European Population Conference
June 22, 2006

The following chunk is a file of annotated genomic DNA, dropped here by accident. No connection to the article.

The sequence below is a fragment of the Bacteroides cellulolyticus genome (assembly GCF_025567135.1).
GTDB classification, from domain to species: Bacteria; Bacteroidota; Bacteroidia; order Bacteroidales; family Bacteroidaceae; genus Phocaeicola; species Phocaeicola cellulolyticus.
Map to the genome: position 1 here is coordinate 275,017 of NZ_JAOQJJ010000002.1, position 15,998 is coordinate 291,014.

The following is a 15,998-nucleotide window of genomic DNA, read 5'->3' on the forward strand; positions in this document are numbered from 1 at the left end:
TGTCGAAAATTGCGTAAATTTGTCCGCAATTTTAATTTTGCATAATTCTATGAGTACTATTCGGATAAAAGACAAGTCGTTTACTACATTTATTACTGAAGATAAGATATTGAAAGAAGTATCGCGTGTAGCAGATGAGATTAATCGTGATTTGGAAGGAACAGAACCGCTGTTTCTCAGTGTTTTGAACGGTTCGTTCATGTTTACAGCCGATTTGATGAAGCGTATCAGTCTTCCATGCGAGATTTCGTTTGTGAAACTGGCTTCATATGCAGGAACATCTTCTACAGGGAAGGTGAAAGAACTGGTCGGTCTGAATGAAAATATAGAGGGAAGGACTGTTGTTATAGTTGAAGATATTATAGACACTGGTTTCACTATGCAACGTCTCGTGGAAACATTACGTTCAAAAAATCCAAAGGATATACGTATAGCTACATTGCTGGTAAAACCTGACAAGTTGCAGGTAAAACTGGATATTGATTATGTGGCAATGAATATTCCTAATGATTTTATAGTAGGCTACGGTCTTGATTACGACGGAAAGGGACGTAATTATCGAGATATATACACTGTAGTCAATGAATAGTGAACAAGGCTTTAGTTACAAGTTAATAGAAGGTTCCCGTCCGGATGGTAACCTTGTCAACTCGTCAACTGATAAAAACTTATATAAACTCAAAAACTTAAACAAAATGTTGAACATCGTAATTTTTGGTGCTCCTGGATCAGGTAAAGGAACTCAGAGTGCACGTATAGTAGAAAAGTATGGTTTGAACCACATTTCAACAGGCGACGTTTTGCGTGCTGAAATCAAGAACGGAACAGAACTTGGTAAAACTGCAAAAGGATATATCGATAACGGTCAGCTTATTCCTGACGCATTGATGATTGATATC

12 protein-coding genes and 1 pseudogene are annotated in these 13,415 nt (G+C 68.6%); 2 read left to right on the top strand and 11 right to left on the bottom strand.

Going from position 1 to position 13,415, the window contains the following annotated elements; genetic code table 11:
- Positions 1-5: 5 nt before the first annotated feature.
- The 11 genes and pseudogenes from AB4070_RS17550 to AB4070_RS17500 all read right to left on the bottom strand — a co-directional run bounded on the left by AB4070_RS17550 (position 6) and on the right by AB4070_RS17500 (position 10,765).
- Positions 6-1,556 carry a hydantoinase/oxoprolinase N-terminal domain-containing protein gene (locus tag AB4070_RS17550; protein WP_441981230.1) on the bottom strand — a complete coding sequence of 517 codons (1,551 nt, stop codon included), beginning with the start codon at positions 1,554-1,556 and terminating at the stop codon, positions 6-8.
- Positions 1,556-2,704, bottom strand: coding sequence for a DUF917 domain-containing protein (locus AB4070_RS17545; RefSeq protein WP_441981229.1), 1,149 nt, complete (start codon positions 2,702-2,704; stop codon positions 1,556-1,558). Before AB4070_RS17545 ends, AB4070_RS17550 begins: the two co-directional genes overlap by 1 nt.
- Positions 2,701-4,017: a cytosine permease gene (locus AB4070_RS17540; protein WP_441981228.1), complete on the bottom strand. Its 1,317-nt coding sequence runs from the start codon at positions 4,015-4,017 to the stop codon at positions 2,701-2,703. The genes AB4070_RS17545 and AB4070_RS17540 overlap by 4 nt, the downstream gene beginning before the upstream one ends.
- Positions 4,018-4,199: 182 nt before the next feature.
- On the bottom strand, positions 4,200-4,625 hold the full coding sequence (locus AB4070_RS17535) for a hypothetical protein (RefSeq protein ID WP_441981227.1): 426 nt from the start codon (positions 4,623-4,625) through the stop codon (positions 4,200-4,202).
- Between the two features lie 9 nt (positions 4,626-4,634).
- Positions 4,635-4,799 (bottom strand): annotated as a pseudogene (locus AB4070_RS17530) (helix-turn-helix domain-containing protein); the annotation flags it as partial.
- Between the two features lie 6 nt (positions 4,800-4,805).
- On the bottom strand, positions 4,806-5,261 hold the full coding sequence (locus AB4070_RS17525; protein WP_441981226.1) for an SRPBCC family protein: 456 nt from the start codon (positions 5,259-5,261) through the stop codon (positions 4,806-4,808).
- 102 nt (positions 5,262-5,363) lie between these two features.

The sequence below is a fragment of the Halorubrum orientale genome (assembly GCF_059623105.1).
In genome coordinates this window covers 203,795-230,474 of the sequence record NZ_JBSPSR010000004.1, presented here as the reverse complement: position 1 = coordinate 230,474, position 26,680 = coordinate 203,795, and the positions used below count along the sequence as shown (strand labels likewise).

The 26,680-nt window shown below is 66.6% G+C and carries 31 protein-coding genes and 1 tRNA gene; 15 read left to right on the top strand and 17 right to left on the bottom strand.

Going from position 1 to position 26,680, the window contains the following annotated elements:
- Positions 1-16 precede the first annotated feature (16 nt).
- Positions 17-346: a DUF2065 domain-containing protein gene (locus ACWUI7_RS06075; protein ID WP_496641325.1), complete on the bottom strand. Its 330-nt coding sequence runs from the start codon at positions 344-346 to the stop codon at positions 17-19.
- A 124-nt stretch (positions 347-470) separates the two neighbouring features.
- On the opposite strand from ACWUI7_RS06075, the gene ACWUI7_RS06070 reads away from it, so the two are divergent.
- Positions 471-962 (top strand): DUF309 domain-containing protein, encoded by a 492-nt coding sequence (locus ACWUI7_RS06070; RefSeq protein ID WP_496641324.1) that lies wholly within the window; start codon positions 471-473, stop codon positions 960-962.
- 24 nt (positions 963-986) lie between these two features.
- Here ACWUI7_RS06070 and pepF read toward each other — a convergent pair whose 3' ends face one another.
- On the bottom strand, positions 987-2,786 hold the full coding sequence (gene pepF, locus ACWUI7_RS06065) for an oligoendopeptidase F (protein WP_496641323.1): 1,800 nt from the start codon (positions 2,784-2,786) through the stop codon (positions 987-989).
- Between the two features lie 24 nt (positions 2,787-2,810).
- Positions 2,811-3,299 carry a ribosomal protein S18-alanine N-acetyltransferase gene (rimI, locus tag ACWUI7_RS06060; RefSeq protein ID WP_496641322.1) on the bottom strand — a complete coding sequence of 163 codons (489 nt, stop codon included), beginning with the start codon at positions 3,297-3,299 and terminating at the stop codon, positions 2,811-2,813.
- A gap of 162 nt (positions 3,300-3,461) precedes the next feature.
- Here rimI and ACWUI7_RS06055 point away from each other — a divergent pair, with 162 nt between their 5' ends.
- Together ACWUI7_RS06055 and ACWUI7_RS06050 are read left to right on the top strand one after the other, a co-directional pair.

While a large body of literature focuses on how the fertility affects female labor market participation, there are relatively few studies that examine the effect of fertility on male labor market participation. Even if the burden of child care falls mainly on women, an exogenous increase in fertility is likely to change the optimal allocation of time, therefore, the labor supply decision of both female and male in a household. This paper examines how an exogenous increase in fertility affects labor market participation of a woman and a man in a household. The finding is that women reduce their working hours in response to the higher fecundity. On the other hand, the higher fecundity does not lead to men's increasing or decreasing their working hours. Further, there is found no evidence that fertility affects female or male earnings. The results suggest a few characteristics of Indonesian labor market and household structure.